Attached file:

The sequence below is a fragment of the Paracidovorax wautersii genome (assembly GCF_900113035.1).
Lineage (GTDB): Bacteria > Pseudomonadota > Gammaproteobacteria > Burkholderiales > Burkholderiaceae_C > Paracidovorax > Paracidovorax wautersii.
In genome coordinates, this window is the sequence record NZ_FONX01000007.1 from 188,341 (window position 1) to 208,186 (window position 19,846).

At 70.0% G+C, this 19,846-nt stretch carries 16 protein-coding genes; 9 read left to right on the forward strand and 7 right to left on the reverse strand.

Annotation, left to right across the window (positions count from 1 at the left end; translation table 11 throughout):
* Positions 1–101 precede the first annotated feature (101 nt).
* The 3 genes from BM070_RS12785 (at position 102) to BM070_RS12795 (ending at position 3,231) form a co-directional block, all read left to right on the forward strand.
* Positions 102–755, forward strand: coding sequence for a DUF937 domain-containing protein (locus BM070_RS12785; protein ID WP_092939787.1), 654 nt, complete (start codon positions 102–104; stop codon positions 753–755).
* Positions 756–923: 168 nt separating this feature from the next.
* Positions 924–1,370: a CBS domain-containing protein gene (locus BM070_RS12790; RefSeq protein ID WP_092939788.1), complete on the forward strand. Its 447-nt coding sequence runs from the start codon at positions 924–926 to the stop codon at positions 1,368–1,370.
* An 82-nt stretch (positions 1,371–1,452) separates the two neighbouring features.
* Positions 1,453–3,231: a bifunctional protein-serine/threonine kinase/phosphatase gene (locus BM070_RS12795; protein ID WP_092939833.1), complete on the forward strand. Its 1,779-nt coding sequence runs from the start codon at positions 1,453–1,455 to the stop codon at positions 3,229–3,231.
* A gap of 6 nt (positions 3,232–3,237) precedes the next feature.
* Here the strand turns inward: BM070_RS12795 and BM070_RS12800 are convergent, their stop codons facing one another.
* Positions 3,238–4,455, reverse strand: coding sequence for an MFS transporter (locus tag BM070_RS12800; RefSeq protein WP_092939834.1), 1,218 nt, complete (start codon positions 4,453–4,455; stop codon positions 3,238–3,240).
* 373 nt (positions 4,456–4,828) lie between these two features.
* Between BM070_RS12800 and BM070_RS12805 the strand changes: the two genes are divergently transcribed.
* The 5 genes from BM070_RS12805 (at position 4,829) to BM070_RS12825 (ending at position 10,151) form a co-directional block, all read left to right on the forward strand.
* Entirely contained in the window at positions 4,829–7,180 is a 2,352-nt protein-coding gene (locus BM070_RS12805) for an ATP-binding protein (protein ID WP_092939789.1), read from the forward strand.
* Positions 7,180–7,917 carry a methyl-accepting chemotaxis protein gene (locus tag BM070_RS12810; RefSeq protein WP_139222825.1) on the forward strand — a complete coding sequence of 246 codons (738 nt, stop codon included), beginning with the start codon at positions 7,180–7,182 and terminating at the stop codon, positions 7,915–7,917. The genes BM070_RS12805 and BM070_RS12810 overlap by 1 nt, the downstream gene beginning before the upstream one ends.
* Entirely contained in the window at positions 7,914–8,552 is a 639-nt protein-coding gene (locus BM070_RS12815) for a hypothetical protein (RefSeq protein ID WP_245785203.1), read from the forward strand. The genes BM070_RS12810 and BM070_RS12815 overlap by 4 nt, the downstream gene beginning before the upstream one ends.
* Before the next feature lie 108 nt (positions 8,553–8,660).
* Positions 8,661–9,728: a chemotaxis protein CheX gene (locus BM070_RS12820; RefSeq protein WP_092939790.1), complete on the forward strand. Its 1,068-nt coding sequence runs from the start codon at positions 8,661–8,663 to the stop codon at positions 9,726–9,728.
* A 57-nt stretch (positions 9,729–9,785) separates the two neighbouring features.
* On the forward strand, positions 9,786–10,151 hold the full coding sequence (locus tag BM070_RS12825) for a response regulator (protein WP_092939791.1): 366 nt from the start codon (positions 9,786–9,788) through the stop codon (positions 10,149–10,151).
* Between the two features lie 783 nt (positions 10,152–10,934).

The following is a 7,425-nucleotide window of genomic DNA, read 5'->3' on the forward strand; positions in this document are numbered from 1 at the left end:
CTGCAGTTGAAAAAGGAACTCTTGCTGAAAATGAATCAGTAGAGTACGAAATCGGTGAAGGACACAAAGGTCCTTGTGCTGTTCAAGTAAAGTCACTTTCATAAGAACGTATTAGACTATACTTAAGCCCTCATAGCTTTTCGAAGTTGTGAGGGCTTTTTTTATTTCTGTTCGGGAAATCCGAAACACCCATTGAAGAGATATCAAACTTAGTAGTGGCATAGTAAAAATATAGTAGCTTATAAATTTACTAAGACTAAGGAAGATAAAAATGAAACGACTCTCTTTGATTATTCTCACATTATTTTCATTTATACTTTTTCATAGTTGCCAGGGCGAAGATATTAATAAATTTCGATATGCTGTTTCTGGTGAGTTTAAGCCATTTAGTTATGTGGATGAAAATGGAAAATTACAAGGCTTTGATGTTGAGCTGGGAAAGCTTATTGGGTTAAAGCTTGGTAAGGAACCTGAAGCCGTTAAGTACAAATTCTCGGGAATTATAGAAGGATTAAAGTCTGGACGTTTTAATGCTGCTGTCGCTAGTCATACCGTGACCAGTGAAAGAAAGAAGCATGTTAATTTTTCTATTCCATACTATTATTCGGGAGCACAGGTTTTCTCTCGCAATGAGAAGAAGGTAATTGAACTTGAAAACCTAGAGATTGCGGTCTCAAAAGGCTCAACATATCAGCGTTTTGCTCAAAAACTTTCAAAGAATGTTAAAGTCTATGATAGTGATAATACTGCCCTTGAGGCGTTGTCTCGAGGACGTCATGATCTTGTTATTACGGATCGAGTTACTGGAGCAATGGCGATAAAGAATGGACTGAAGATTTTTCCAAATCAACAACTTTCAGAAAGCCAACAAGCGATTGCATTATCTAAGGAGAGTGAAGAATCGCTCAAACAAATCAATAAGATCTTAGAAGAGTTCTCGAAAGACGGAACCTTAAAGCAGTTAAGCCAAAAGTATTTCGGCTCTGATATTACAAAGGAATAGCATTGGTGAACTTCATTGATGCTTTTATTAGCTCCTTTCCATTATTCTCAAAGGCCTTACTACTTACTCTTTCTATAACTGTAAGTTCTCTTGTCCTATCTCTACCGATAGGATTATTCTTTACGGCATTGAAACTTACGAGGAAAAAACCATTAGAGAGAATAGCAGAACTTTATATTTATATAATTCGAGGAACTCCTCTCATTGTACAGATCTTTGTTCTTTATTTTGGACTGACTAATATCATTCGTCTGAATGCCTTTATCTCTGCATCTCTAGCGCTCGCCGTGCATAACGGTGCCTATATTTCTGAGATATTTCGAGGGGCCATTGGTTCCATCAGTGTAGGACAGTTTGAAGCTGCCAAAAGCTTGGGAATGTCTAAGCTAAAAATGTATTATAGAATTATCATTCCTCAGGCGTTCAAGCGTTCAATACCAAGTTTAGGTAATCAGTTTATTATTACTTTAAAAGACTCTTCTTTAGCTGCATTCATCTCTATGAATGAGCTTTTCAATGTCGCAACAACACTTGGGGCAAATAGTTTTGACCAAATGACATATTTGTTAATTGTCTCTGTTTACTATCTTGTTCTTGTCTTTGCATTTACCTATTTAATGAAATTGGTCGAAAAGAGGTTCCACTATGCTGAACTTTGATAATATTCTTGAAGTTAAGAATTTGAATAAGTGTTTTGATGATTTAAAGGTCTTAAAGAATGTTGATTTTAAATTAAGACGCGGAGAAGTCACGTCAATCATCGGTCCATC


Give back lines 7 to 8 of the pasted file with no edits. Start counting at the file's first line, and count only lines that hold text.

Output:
* The 3 genes from BM070_RS12785 (at position 102) to BM070_RS12795 (ending at position 3,231) form a co-directional block, all read left to right on the forward strand.
* Positions 102–755, forward strand: coding sequence for a DUF937 domain-containing protein (locus BM070_RS12785; protein ID WP_092939787.1), 654 nt, complete (start codon positions 102–104; stop codon positions 753–755).